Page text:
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Well, as I stated, almost everything is a trade off, but the short answer is "yes". I guess we'll have to get into the basics of oil constuction. And rest assured, there are others here to know better than I. All lubricants are manipulated before going to market. We don't use anything as mass-market consumers that isn't modified in some way. The reason I point this is two-fold. One - to state the obvious so that they who would nit-pick are going to have to accept I don't have enough time/space to cover everything. Two - so that you understand each product is made to a specific target market, typically based upon price point. OK - that out of the way, let's consider: Things oil does by innate characteristics: Oil lubricates. Oil cools. Just by being present, it does those things. Even with no additives, it will do these things. It can do them BETTER with some additives. Things oil does only with the assistance of additives: Oil can clean. Oil can disperse and control. Things some oils do well, and others need help with: Oil reacts differently to temperature depending upon base stock. Ah, yes, the ever present topic of synthetics. Group III - highly refined base stocks (severly hydrocracked). Group IV - PAOs Group V - Esters, etc and GTL, etc Many of the additives have multi-duty functions. Many can not only fight corrosion (base chem's) but also help with lubricity. Others can help with cleaning. The list goes on and on. To answer your direct question: "In this comparison, would a HDEO be trading higher zinc for a lower concentration of another additive and vice-versa for synthetics?" all things have to be considered as a whole, and not individually. Zn is only one example of the individual disparity of additives, even though the whole package performs well. But my answer is "yes" because all things are a balance between targeted performance, and cost. Dino HDEOs have more VIIs because they need them, where PAOs don't need near as much. But, PAOs cannot hold detergents and dispersents in suspension very well, so you'll always have some amount of group II, II+ or III mixed in with a IV. To be honest, as I said, I'm not a tribologist, but I am smart enough to know what I don't know. I accpet that the true chemisty escapes me at times, but the concept does not get lost on me. Will there be more of one product in a dino HDEO and less in a syn? Certainly. But again, it all goes back to the target market. And all they need do to make up for some (perceived) lack of characteristic "F" via a lower content of item "A", is to bolster item "Q" which nets a similar or same result. (FAQ - get it? LOL) I guess what I'm trying to get you to understand is that I doubt you'll ever see much difference in a dino HDEO versus a syn as far as cleaning goes. They both will perform very well. If those are not enough for you, then you might consider a product such as ARX, which I have had great personal experience with. It is an extrodinary, soft-touch approach, cleaner.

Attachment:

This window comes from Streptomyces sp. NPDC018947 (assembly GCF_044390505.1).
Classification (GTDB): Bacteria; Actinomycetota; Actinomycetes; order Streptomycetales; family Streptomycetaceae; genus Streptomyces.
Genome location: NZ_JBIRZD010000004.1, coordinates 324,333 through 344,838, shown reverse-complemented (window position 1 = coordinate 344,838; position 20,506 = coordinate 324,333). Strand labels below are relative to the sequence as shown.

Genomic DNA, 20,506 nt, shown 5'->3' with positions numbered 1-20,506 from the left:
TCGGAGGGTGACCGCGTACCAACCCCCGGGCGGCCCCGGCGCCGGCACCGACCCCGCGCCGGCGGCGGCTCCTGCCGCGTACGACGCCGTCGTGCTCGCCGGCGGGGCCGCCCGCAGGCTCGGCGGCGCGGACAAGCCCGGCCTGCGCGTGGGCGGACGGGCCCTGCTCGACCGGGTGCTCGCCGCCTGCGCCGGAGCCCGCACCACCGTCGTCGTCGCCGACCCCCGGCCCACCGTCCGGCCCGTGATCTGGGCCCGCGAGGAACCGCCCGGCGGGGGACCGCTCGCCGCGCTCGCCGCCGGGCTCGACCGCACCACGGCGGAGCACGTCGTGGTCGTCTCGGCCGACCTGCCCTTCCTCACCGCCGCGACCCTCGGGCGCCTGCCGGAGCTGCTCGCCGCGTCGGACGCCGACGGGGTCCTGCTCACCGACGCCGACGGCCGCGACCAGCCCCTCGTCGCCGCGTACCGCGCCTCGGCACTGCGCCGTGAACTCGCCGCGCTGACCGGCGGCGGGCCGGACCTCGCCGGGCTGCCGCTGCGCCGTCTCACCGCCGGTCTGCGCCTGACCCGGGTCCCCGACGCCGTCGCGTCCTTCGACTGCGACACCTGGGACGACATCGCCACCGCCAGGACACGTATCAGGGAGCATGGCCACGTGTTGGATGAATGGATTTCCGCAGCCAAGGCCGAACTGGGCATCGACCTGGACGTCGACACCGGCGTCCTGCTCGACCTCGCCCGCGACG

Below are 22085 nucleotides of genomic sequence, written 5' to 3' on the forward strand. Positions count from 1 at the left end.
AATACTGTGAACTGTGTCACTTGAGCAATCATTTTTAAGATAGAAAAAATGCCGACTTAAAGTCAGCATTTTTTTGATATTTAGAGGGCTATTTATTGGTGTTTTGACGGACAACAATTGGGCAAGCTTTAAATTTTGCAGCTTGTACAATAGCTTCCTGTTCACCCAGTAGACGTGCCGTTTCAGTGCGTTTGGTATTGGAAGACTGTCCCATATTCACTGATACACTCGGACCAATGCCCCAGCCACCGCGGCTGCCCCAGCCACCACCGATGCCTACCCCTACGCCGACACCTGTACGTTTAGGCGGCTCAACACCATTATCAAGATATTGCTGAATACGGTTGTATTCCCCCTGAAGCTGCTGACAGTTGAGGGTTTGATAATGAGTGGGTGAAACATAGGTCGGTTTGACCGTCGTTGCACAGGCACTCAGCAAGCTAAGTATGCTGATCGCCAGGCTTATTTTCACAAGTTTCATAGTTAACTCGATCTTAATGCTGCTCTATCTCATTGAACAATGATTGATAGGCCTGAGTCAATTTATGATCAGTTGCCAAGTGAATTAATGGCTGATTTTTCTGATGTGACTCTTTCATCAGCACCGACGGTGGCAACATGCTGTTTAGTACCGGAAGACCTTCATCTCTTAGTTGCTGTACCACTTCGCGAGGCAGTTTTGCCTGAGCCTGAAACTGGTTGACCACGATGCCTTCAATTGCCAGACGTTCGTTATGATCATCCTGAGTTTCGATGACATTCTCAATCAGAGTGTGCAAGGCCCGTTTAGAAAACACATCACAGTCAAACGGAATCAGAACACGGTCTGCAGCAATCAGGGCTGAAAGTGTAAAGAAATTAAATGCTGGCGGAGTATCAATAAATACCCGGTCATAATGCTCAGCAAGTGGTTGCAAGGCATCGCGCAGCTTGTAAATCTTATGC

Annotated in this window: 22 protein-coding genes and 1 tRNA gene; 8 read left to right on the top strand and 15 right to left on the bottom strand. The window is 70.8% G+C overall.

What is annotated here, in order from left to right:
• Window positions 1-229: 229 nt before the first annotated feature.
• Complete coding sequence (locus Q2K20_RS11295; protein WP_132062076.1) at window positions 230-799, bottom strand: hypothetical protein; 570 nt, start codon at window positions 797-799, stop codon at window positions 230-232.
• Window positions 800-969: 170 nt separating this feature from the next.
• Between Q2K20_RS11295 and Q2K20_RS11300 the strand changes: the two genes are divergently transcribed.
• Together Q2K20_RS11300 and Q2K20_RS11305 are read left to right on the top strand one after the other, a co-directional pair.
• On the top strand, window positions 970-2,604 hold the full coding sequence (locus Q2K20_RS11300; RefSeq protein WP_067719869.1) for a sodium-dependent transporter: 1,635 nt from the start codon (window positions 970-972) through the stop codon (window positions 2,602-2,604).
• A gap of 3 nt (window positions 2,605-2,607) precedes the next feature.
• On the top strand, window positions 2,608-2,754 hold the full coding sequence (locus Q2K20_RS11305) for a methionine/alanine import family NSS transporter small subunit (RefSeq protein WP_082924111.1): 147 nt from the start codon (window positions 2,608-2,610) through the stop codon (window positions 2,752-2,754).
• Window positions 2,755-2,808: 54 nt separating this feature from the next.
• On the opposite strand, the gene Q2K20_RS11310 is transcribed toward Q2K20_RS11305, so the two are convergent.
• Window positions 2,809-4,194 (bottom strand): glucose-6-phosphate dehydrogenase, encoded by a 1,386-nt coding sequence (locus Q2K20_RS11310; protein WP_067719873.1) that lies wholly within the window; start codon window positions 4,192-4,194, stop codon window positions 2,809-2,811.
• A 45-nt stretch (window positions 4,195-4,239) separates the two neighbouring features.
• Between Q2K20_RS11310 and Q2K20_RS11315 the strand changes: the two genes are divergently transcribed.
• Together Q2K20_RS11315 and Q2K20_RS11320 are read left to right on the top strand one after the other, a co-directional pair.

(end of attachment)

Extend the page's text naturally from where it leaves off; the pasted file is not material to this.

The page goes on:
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Just my 2 cents based on my personal observations. I have seen many engines over the years with varying degrees of sludge problems,all of them were using dino oils. If we take mechanical problems out of the equation, out of tune engines, or even poorly engineered designs, I have found one common denominator. Poor maintenance. Although dino base oils have detergents and dispersants in them it is the impurities in the base oil itself that often does turn into sludge. This is why synthetic oils definitely offer better engine cleanliness. This does not mean all synthetics are created equal. Group III oils though highly refined are not as "pure" as a group IV. While group V base oils have extremely high natural detergency properties. An oil like redline, wich is a group V based oil, will not only offer great engine cleanliness but will actually remove old sludge. Just read the main ingredient in Auto-rx cleaner. It is ester, a group v oil. My personal experience has been this. I have switched many cars with varying degrees of sludge to synthetic oil, and removed most if not all the sludge. I have used Mobil 1, Amsoil and Redline oils. All have worked well in this area. However, IMHO, redline was superior in this area. Hope this helps